David Olivari, a former New York State correction officer, is...

David Olivari, a former New York State correction officer, is led out of the Suffolk police Fourth Precinct for arraignment at First District Court in Central Islip in February. Credit: James Carbone

A New York State correction officer who authorities said pulled over unaccompanied women in central Suffolk County and falsely identified himself as a police officer pleaded guilty Tuesday to first-degree criminal impersonation, prosecutors said. 

David Olivari, of Coram, used a flashing light in his personal vehicle to pull over vehicles and falsely identified himself as a police officer on Jan. 22 and Jan. 23, Suffolk District Attorney Ray Tierney said in a statement. One victim told Suffolk police that Olivari, who had stopped her on the Long Island Expressway service road in Ronkonkoma at 2 a.m., later contacted the woman and asked her for nude photos. 

Olivari, 38, had the women to unlock their cellphones, then hand the phones over to him. He later contacted one victim through the cellphone number he obtained during the illegal traffic stop and attempted to initiate a personal relationship with her, prosecutors said. 

The woman reported the call to Suffolk police, who then teamed up with Tierney’s office to set up a sting operation. Olivari was arrested on Feb. 8 when he appeared for a “date” with the victim.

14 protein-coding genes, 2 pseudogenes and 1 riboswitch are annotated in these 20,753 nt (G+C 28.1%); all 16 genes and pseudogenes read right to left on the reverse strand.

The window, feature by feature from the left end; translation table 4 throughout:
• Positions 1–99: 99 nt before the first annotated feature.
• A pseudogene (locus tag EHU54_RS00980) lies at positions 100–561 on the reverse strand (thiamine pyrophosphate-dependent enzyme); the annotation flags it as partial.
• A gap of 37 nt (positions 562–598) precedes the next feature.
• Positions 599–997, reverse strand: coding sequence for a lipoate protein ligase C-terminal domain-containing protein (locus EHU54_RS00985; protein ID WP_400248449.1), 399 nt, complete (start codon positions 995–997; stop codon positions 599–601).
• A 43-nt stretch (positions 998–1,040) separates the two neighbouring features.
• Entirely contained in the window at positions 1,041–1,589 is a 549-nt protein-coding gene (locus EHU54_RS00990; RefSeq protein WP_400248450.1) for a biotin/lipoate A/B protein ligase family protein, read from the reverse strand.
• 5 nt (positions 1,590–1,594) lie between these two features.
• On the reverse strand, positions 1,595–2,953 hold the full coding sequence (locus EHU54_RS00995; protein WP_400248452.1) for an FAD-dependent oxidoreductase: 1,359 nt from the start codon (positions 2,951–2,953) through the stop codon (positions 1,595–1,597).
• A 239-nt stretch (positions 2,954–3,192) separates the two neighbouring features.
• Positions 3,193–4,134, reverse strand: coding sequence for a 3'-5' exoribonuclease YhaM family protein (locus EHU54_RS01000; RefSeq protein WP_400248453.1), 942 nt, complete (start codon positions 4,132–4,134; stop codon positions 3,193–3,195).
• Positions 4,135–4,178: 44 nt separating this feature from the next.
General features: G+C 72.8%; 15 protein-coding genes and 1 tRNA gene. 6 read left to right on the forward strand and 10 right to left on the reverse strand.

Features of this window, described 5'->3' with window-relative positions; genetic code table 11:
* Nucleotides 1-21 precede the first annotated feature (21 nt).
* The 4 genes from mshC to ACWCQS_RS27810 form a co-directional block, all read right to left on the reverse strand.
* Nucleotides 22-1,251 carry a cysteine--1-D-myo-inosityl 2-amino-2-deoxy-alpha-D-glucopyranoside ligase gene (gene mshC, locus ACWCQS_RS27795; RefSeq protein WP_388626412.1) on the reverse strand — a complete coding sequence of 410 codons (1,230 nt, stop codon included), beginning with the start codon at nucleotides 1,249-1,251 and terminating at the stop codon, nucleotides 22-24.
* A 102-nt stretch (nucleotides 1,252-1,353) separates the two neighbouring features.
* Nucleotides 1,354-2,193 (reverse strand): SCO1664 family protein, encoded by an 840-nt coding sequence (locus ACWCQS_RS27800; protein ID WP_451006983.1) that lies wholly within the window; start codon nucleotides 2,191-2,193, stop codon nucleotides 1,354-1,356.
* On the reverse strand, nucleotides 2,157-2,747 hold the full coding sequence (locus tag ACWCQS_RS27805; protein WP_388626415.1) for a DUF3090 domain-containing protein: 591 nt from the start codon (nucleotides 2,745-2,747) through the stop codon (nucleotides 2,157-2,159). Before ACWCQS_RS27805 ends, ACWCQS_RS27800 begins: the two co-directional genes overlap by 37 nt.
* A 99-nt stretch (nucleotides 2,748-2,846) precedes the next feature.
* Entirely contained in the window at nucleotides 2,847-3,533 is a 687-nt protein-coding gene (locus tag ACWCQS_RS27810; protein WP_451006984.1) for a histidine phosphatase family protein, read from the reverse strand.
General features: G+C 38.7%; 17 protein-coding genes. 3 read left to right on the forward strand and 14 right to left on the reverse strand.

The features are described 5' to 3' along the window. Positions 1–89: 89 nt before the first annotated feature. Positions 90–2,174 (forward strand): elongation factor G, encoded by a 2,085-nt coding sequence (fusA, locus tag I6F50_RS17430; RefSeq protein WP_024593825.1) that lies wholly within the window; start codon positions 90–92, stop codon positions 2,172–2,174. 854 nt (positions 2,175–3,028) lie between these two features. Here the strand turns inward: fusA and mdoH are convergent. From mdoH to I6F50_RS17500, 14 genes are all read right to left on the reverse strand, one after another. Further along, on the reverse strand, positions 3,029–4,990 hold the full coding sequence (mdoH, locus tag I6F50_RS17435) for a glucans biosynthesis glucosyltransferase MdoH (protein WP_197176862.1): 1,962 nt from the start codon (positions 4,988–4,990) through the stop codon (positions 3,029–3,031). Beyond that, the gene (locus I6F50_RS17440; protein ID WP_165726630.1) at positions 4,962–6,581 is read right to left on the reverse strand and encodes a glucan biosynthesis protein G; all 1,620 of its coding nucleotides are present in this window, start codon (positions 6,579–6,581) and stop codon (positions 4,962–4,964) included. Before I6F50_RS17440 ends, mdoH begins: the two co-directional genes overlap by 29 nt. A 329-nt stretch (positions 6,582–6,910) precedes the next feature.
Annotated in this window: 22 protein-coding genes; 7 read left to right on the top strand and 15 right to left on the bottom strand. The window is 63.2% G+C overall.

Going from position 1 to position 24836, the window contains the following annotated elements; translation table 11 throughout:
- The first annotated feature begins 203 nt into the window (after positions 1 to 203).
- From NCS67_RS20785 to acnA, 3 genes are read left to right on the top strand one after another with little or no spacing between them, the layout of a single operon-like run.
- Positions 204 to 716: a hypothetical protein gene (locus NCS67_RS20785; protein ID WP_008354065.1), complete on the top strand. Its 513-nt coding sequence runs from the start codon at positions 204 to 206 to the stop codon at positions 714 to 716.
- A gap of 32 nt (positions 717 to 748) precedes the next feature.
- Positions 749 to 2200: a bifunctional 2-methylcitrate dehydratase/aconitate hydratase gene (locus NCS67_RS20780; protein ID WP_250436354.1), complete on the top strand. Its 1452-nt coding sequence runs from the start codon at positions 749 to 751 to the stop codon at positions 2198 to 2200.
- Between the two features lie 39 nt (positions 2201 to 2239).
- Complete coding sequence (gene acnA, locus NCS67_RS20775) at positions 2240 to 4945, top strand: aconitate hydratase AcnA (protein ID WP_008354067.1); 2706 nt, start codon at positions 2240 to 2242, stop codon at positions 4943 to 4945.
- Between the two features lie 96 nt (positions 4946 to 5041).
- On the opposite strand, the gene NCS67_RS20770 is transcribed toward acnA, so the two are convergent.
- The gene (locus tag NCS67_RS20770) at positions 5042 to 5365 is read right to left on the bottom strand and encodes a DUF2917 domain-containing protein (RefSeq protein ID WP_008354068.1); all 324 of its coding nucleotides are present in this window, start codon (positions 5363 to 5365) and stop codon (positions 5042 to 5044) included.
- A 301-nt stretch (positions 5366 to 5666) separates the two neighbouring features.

“This defendant repeatedly endangered Suffolk County motorists by conducting traffic stops for which he had neither authority, nor training,” Tierney said. “The message here is that no one is above the law, including a corrections officer who acted so egregiously outside of his official duties in attempting to prey upon otherwise unsuspecting female motorists.”

Following his arrest, Olivari was fired by the New York State Department of Corrections and Community Supervision. He received an interim sentence that required him to plead guilty to a felony and will remain on probation until he appears on Sept. 5, 2023, before Suffolk Judge Richard Horowitz. If Olivari remains out of trouble, the charge will be reduced to a misdemeanor and he will continue on probation for another two years.

“Mr. Olivari accepted responsibility for his actions and is looking forward to completing his interim probation period and putting this matter behind him,” said Olivari’s attorney, Michael Brown of Central Islip.

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